DI 11080.001 Consolidated Omnibus Budget Reconciliation Act (COBRA)
Public Law No. 99-272
A. Background on COBRA
On April 7, 1986, Congress enacted the Consolidated Omnibus Budget Reconciliation Act (COBRA) health benefit provisions. COBRA provides continuation of group health insurance coverage to certain workers and their families that would otherwise be terminated. These COBRA provisions generally apply only to employers with 20 or more employees.
Several agencies administer COBRA continuation provisions. The Departments of Labor and Treasury have jurisdiction over private-sector group health plans. The Department of Health and Human Services administers the continuation coverage law as it affects public-sector health plans.
IMPORTANT: In 1989, Congress amended COBRA to allow qualified individuals who stopped working due to disability to extend their health insurance coverage.
The Social Security Administration (SSA) is only responsible for making disability decisions for the extension of COBRA coverage under the provisions described in DI 11080.001C in this section.
B. Provisions of COBRA
An employee, the employee’s spouse, and the employee’s dependent children covered by a group health plan on the day before a “qualifying event” are qualified individuals. In certain cases, a retired employee, the retired employee’s spouse, and the retired employee’s dependent children may be qualified beneficiaries. In addition, any child born to, or placed for adoption with a covered employee during the period of COBRA coverage is a qualified individual.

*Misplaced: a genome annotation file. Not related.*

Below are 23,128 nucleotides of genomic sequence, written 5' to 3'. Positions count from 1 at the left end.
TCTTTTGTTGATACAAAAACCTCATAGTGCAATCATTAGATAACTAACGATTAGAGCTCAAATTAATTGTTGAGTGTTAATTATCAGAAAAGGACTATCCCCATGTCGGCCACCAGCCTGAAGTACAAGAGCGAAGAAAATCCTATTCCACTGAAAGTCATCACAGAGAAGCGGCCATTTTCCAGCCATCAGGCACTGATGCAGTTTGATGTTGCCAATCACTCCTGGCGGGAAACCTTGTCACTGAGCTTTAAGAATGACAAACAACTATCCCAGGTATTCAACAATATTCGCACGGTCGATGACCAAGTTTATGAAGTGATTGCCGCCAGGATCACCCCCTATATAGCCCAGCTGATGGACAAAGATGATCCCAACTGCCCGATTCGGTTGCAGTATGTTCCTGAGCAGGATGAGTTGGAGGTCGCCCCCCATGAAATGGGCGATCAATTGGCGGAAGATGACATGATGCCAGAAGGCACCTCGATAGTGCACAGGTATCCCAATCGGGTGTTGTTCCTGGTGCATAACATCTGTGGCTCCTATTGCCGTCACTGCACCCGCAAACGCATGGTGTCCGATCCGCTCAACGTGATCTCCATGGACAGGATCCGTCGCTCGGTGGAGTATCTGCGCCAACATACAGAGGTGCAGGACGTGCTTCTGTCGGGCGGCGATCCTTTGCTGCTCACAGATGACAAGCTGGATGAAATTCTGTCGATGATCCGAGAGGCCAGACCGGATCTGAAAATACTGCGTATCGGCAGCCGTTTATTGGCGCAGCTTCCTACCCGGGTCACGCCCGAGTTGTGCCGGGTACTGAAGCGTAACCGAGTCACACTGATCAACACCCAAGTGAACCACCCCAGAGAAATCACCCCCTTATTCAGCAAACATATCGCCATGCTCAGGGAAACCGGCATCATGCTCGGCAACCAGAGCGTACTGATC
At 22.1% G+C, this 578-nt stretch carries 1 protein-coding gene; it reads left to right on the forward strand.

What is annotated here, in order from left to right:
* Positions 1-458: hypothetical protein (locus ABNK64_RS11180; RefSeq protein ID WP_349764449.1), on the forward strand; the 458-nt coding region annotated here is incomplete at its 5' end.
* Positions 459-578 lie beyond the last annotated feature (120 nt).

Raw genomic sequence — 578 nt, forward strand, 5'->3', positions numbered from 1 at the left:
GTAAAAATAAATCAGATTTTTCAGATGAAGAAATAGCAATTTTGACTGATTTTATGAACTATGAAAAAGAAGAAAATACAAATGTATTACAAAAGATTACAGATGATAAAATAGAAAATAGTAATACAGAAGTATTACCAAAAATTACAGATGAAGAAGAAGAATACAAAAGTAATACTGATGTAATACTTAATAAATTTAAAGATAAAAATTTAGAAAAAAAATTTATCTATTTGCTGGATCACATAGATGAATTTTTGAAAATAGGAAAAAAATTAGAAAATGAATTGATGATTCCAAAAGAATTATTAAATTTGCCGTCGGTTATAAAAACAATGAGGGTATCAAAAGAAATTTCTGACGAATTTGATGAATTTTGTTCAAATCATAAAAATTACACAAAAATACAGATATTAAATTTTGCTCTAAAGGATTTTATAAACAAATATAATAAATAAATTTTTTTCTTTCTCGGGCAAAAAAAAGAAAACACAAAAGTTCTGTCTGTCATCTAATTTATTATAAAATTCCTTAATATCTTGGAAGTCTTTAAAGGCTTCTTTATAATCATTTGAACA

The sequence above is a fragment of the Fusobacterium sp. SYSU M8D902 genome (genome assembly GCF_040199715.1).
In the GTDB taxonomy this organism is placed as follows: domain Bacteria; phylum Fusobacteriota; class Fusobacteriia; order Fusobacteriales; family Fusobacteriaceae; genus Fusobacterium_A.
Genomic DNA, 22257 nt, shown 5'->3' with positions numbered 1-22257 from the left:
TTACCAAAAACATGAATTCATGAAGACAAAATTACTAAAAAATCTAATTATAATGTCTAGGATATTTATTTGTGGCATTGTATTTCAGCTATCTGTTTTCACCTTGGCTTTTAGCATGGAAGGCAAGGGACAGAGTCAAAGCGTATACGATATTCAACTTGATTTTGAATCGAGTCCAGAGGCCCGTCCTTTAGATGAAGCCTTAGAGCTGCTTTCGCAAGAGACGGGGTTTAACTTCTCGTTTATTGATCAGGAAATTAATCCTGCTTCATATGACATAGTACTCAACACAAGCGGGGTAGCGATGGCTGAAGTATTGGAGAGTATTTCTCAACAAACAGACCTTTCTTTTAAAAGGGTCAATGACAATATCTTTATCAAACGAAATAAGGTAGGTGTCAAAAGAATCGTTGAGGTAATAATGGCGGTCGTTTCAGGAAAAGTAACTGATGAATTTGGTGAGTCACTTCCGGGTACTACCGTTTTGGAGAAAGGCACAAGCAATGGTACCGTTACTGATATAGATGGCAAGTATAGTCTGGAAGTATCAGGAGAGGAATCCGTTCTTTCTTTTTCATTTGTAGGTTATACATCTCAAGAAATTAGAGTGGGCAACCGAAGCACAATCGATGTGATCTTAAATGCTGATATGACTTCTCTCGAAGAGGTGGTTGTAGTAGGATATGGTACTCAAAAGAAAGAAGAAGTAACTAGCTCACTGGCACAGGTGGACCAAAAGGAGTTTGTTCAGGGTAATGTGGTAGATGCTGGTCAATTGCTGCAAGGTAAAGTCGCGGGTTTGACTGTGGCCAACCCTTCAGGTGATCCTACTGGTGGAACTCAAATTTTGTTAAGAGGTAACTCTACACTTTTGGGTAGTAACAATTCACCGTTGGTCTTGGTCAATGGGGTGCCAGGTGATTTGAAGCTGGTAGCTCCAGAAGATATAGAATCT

1. Qualifying events for employees
2. Qualifying events for spouses
Voluntary or involuntary termination of the covered employee’s employment (for any reason other than “gross misconduct”);
Reduction in the hours worked by the covered employee;
Covered employee becomes entitled to Medicare;
Divorce or legal separation of the covered employee; or
Death of the covered employee.
3. Qualifying events for dependent children
Any of the events in DI 11080.001B.2. in this section, for spouses; or
Loss of “dependent child” status under the plan rules.
NOTE: The definition of employee, spouse, and child are based on the plan rules—not SSA definitions.
Under the law, the premium for this coverage will not exceed 102 percent of the group rate.
The qualified individual has a 60-day period to elect whether to continue coverage. This period begins with the later of:
the date that coverage was lost, due to termination of employment or reduction in hours (the "qualifying event"); or
the date the employer sends notification to the individual that he or she can elect coverage.
The period of coverage is 18 months for qualifying individuals based on employment termination or reduced hours.
For spouses and dependent children qualifying on a basis other than termination or reduced hours of the employee, the coverage period is 36 months.
Each qualified individual may independently elect COBRA coverage.
C. Extension of COBRA based on disability
A qualified individual entitled to an 18-month maximum period of coverage continuation, may become eligible for an extension when a qualified beneficiary (employee, spouse, or child) is disabled. To qualify for additional months of COBRA continuation coverage, the qualified beneficiary must:
Have a determination from the Social Security Administration that he or she became disabled prior to the expiration of the 60th day of COBRA continuation coverage.
Send the plan administrator a copy of the Social Security determination letter within 60 days of receipt, but prior to expiration of the 18-month period of coverage.
If the qualified individual meets these requirements, the entire family qualifies for an additional 11 months of COBRA continuation coverage (for a total maximum period of 29 months).
The individual must also notify the plan administrator within 30 days of any determination that he or she is no longer disabled.
Under the law, the premium for this co